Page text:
Mentions: Measurements were carried out during the expedition of the German research ice‐breaker RV Polarstern to the Aurora mount, a hydrothermal vent site at Gakkel Ridge off Northeast Greenland (Figure 1a) [Boetius, 2015]. The described sea ice floe was surveyed on station PS86/080 at 82° 51′ N and 6° 19′ W on 28 July 2014 by on‐site ice‐thickness drillings combined with an under‐ice survey of NUI and aerial images taken during a helicopter survey. Snow thickness was measured using a MagnaProbe (Snow Hydro, Fairbanks, AK, USA). During the study, air temperature was slightly below 0°C, the average sea ice drift velocity was 0.3 kn, and ice concentration was 80%.

View Article: PubMed Central - PubMed

ABSTRACT

The observed changes in physical properties of sea ice such as decreased thickness and increased melt pond cover severely impact the energy budget of Arctic sea ice. Increased light transmission leads to increased deposition of solar energy in the upper ocean and thus plays a crucial role for amount and timing of sea‐ice‐melt and under‐ice primary production. Recent developments in underwater technology provide new opportunities to study light transmission below the largely inaccessible underside of sea ice. We measured spectral under‐ice radiance and irradiance using the new Nereid Under‐Ice (NUI) underwater robotic vehicle, during a cruise of the R/V Polarstern to 83°N 6°W in the Arctic Ocean in July 2014. NUI is a next generation hybrid remotely operated vehicle (H‐ROV) designed for both remotely piloted and autonomous surveys underneath land‐fast and moving sea ice. Here we present results from one of the first comprehensive scientific dives of NUI employing its interdisciplinary sensor suite. We combine under‐ice optical measurements with three dimensional under‐ice topography (multibeam sonar) and aerial images of the surface conditions. We investigate the influence of spatially varying ice‐thickness and surface properties on the spatial variability of light transmittance during summer. Our results show that surface properties such as melt ponds dominate the spatial distribution of the under‐ice light field on small scales (<1000 m2), while sea ice‐thickness is the most important predictor for light transmission on larger scales. In addition, we propose the use of an algorithm to obtain histograms of light transmission from distributions of sea ice thickness and surface albedo.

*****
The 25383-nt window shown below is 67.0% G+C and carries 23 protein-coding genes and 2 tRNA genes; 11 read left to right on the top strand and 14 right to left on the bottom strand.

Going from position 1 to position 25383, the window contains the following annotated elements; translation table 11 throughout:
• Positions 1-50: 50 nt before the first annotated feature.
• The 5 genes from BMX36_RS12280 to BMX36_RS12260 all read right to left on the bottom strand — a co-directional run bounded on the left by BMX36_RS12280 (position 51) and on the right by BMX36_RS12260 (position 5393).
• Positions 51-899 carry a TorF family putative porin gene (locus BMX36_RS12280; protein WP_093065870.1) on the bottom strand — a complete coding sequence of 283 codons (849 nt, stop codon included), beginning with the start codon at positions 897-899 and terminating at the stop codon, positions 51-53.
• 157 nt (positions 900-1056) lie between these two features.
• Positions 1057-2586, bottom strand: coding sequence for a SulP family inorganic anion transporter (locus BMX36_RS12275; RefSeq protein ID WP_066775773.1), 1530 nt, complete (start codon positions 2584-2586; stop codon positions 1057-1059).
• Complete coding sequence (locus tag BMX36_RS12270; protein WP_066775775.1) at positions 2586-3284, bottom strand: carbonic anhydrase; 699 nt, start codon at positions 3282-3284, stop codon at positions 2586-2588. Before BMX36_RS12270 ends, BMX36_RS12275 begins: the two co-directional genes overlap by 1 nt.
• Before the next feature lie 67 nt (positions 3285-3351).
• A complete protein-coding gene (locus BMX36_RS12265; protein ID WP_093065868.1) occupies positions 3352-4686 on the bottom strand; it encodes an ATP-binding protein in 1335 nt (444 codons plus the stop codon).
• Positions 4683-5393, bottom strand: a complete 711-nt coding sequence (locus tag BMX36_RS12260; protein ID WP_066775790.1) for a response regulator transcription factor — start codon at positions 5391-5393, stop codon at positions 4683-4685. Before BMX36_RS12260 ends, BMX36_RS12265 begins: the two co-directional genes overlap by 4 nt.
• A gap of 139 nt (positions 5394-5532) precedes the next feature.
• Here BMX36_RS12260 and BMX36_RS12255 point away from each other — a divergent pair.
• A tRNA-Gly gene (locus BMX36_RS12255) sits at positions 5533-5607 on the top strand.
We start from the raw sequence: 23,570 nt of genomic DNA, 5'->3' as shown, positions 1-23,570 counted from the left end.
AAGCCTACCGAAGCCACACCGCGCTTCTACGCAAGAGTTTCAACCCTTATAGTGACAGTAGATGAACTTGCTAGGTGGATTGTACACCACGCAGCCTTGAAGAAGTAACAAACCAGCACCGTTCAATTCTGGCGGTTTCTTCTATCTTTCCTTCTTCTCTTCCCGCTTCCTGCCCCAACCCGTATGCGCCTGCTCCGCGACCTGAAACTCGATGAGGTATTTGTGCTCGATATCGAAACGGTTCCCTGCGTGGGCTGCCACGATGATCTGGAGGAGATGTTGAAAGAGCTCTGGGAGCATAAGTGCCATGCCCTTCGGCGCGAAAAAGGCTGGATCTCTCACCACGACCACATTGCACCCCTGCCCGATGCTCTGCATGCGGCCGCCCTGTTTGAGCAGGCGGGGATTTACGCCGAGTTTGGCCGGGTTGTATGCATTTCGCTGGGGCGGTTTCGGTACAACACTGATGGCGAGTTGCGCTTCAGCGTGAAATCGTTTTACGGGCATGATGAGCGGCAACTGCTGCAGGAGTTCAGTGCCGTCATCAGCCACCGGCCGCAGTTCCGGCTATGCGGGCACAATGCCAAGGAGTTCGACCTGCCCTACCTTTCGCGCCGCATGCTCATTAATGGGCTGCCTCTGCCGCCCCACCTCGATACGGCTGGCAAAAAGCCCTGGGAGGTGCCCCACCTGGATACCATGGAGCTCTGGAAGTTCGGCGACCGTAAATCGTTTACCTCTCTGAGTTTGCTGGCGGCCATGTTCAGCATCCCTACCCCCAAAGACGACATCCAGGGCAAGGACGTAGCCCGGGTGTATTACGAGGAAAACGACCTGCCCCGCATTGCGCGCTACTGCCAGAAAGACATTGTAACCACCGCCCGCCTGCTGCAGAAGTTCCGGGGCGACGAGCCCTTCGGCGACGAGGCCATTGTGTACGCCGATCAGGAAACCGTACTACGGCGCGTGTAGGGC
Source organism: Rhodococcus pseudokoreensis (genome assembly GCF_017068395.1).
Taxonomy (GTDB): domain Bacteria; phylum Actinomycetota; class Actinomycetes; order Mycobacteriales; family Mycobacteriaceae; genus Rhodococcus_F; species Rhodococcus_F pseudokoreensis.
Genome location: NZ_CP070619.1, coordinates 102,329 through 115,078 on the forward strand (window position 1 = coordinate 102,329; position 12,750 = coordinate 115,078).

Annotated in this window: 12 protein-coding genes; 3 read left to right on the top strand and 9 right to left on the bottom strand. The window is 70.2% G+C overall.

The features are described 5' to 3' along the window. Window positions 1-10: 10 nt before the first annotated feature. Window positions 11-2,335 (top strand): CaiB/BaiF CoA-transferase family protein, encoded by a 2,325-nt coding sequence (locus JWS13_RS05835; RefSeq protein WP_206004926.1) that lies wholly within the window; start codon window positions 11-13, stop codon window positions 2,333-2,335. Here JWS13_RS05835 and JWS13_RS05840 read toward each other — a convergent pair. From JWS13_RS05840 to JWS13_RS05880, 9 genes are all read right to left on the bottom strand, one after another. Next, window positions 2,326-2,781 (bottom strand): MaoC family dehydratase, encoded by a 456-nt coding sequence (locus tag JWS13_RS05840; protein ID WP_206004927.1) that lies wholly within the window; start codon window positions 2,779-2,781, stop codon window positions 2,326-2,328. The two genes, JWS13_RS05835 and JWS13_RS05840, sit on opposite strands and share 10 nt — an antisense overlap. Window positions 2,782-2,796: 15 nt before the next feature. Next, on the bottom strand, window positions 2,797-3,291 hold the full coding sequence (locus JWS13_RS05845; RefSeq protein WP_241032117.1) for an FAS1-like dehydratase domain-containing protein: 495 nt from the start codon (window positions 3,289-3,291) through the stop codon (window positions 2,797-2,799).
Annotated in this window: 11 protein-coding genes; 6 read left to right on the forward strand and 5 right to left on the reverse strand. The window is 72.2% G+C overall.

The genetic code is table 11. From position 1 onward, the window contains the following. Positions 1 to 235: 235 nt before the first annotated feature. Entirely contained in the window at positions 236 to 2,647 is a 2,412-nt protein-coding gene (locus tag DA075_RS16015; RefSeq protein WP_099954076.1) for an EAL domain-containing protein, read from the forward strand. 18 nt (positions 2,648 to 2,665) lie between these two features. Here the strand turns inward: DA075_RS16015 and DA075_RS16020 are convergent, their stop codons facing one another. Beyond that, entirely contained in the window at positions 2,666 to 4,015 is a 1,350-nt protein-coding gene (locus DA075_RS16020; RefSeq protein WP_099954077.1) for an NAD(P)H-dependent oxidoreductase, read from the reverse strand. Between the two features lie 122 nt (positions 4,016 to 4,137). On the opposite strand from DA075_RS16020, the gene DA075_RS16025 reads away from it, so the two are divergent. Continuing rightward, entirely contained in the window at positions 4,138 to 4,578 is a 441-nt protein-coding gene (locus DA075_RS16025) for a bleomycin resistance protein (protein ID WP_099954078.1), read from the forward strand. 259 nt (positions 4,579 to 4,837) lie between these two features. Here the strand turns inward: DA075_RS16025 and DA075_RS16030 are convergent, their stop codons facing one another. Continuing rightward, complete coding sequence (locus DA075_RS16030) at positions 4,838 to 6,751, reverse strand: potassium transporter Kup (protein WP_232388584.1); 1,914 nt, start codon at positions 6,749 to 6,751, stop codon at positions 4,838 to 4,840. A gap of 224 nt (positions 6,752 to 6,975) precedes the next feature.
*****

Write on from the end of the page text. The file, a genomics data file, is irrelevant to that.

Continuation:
No MeSH data available.